es g n le l a ch s ic h t ioe b to s u c o f g n ri b His Alvernia lecture, “End of Life: Legal, s Medical and Ethical Issues,” comes at a e u s time when advances in medical science and s i technology are prolonging life, intensifying fe difficult decisions faced by patients, doctors i l and spiritual and religious communities. f o While Christian understanding has long d held that death is defined by separation of n E the soul from the body, the Catholic Church A wrenching legal battle ensued, with legal, medical, ethical and end-of-life issues colliding with the emotional pain of Munoz’s sudden and tragic death. In the process, many tough questions surfaced: Was Munoz now just a “host” for the fetus, as her husband claimed? Were hospital officials misinterpreting Texas law? What does brain death really mean? For Arthur Caplan, the renowned bioethicist who has provided perspective for organizations ranging from the Vatican to the United Nations, these questions reflect the continuing and often contentious deliberation that is roiling public debate in the United States about end-of-life issues. “It has become harder to die,” Caplan says of the situation. “And it’s harder to have our wishes respected in terms of how we want to die.” Caplan delivered the Batdorf Lecture at Alvernia in March. He is considered one of the foremost experts on bioethics and the ethics of health care reform. The author or editor of 32 books and more than 600 papers in refereed journals, and currently head of the Bioethics Division at New York University’s Langone Medical Center, Caplan is a forceful advocate and commentator — in academia, medical circles and public media. His work has elevated discussions about death, dying and how we make critical decisions about life and death.
has looked to the medical community to determine biological signs that indicate with “moral certainty” that death has occurred. In recent years, medical research has provided proof that the irreversible loss of brain function offers a firm indicator that death has taken place. The family of Marlise Munoz eventually won its case against the hospital, and she was taken off life support. (Her fetus, then 22 weeks old, was not viable, the hospital said.) In other cases, however, families fight to keep patients on life support, citing a variety of reasons. Such debates are not new, of course. The Karen Ann Quinlan case in the 1970s and more recently, the Terri Schiavo case were among the most prominent that raised public awareness about right-to-die issues. Today, a raft of new technologies, drugs, devices and therapies keep us healthier and alive longer — exacerbating the already troubling decisions we have to make about dying. “We are simply getting better at keeping people alive,” Caplan observes. How we die and where we die is also changing. More people are dying in hospital settings instead of at home or in nursing facilities. That means possibly forgoing life support for a family member languishing in the ICU, an onerous decision. At the same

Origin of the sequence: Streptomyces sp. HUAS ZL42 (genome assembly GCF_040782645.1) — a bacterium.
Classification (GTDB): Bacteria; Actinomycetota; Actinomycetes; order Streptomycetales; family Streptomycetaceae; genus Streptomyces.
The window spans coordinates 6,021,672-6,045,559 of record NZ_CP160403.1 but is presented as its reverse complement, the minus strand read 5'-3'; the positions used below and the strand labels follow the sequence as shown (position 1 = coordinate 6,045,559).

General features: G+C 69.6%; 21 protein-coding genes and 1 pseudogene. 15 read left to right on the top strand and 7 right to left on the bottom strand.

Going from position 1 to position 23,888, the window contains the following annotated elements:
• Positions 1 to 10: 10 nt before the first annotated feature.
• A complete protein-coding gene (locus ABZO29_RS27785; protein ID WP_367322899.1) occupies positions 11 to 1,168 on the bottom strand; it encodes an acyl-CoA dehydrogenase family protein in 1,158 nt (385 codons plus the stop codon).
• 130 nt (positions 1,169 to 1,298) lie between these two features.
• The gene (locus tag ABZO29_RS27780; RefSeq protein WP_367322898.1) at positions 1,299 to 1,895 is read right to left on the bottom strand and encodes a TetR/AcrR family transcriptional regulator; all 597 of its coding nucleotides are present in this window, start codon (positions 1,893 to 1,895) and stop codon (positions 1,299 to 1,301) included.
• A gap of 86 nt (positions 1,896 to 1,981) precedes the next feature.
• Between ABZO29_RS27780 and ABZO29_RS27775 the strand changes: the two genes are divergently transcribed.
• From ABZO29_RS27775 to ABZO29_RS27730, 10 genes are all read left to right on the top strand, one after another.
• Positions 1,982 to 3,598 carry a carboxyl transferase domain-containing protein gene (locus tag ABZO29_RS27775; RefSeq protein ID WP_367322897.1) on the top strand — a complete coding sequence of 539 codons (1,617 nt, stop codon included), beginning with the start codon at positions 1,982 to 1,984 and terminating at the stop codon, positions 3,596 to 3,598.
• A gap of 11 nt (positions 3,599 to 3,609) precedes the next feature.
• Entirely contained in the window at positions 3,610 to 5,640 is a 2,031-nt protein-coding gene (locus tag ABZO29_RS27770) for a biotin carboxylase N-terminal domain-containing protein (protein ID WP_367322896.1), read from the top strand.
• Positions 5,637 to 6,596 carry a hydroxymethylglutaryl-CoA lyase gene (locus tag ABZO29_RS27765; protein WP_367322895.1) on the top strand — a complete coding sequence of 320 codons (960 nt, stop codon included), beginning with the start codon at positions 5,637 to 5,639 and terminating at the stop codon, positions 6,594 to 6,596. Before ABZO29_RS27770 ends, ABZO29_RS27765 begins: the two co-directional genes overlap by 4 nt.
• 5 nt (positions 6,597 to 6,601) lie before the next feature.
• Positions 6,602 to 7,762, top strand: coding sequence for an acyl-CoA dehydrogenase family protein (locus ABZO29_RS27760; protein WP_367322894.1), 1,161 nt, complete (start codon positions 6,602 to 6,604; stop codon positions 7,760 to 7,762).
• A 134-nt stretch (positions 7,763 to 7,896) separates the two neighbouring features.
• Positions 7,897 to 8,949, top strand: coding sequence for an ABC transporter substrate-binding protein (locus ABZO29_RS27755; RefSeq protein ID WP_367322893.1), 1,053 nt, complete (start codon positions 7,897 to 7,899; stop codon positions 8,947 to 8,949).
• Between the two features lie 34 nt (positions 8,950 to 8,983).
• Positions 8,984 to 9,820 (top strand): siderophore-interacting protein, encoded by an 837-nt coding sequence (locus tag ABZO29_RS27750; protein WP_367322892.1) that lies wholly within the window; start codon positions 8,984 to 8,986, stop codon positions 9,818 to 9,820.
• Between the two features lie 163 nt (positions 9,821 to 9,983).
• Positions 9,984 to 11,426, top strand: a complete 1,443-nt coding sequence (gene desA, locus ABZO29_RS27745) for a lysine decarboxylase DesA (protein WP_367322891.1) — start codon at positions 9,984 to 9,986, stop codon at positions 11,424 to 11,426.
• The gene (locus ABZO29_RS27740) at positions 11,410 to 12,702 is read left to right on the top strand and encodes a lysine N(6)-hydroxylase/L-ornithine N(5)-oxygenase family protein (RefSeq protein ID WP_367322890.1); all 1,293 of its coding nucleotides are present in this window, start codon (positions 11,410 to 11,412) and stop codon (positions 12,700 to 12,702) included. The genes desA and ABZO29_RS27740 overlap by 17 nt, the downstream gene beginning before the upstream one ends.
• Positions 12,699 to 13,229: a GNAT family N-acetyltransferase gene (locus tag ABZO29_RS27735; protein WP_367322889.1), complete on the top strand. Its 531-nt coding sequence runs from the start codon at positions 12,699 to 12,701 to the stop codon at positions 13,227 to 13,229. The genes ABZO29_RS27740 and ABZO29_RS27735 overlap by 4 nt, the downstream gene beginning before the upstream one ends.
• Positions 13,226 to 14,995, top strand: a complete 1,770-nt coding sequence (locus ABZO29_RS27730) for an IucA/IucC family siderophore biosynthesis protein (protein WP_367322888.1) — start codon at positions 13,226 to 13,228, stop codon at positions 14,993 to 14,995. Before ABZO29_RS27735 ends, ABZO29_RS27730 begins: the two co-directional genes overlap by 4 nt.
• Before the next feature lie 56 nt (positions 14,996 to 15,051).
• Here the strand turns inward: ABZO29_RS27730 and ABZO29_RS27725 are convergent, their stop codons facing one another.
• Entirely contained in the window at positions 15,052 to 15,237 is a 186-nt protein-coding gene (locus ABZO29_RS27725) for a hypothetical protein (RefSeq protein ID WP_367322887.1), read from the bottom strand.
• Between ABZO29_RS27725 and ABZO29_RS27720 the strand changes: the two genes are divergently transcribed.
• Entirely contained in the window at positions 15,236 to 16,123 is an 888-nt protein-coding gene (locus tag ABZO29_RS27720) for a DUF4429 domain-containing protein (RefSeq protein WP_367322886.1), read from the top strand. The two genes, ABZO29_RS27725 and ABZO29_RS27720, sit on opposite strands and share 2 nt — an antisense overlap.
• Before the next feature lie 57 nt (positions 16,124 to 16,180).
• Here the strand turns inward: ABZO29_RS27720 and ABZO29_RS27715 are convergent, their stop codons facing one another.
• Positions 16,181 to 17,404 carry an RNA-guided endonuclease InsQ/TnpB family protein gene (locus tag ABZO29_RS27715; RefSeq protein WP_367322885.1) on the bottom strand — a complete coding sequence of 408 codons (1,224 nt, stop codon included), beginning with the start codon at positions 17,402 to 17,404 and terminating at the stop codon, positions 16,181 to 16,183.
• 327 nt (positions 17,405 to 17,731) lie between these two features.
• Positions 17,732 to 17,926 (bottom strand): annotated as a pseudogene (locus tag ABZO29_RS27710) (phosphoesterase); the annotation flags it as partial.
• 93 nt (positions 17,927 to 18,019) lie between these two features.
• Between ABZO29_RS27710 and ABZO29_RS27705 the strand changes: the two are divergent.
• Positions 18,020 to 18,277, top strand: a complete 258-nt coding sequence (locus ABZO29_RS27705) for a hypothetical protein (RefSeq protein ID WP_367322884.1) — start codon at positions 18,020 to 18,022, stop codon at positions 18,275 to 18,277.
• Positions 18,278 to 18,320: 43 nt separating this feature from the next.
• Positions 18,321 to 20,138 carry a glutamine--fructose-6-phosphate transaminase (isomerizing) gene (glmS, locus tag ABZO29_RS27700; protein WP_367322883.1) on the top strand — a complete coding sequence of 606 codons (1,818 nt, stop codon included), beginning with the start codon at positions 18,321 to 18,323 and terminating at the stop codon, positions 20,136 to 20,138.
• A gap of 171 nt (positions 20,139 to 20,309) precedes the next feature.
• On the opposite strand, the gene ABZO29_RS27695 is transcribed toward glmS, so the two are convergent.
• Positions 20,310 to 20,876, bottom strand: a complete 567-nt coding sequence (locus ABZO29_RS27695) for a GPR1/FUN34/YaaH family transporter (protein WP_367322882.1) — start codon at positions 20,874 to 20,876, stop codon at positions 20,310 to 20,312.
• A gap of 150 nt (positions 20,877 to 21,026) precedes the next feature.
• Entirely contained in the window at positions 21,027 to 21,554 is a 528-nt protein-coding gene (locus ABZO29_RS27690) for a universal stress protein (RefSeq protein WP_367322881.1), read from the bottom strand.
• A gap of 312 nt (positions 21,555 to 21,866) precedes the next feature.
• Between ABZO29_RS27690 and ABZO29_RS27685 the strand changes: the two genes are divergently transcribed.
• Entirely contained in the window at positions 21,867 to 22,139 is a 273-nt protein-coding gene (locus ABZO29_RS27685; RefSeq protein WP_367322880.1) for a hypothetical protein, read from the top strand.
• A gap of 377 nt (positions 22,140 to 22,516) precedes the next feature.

Alvernia University Magazine
Published on Jun 2, 2014